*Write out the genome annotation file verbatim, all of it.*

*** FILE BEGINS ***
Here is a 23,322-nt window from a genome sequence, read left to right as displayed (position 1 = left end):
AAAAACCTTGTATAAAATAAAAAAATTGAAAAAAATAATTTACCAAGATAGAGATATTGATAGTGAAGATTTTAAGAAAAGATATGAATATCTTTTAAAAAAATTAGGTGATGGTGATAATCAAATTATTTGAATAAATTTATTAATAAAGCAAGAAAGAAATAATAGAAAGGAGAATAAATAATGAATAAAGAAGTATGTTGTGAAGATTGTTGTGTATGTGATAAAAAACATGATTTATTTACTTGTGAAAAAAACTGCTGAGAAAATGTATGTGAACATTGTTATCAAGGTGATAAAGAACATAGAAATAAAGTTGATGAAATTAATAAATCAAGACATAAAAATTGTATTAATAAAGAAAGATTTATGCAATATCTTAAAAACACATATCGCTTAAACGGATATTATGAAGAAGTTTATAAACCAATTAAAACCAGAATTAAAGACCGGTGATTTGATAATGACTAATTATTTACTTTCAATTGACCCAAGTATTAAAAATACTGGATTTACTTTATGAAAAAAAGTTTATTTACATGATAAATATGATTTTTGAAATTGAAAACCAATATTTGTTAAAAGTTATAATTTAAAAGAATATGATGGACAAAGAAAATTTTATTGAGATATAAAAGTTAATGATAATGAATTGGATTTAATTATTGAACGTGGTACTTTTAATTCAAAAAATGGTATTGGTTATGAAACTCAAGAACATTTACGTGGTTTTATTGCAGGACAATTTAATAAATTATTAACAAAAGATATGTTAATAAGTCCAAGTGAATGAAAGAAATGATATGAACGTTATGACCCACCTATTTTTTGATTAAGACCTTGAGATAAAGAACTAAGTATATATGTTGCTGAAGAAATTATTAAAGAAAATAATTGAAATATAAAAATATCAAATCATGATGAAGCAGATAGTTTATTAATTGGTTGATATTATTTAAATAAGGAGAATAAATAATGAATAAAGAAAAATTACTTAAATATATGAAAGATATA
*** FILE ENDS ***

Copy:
Here is a 23,322-nt window from a genome sequence, read left to right as displayed (position 1 = left end):
AAAAACCTTGTATAAAATAAAAAAATTGAAAAAAATAATTTACCAAGATAGAGATATTGATAGTGAAGATTTTAAGAAAAGATATGAATATCTTTTAAAAAAATTAGGTGATGGTGATAATCAAATTATTTGAATAAATTTATTAATAAAGCAAGAAAGAAATAATAGAAAGGAGAATAAATAATGAATAAAGAAGTATGTTGTGAAGATTGTTGTGTATGTGATAAAAAACATGATTTATTTACTTGTGAAAAAAACTGCTGAGAAAATGTATGTGAACATTGTTATCAAGGTGATAAAGAACATAGAAATAAAGTTGATGAAATTAATAAATCAAGACATAAAAATTGTATTAATAAAGAAAGATTTATGCAATATCTTAAAAACACATATCGCTTAAACGGATATTATGAAGAAGTTTATAAACCAATTAAAACCAGAATTAAAGACCGGTGATTTGATAATGACTAATTATTTACTTTCAATTGACCCAAGTATTAAAAATACTGGATTTACTTTATGAAAAAAAGTTTATTTACATGATAAATATGATTTTTGAAATTGAAAACCAATATTTGTTAAAAGTTATAATTTAAAAGAATATGATGGACAAAGAAAATTTTATTGAGATATAAAAGTTAATGATAATGAATTGGATTTAATTATTGAACGTGGTACTTTTAATTCAAAAAATGGTATTGGTTATGAAACTCAAGAACATTTACGTGGTTTTATTGCAGGACAATTTAATAAATTATTAACAAAAGATATGTTAATAAGTCCAAGTGAATGAAAGAAATGATATGAACGTTATGACCCACCTATTTTTTGATTAAGACCTTGAGATAAAGAACTAAGTATATATGTTGCTGAAGAAATTATTAAAGAAAATAATTGAAATATAAAAATATCAAATCATGATGAAGCAGATAGTTTATTAATTGGTTGATATTATTTAAATAAGGAGAATAAATAATGAATAAAGAAAAATTACTTAAATATATGAAAGATATA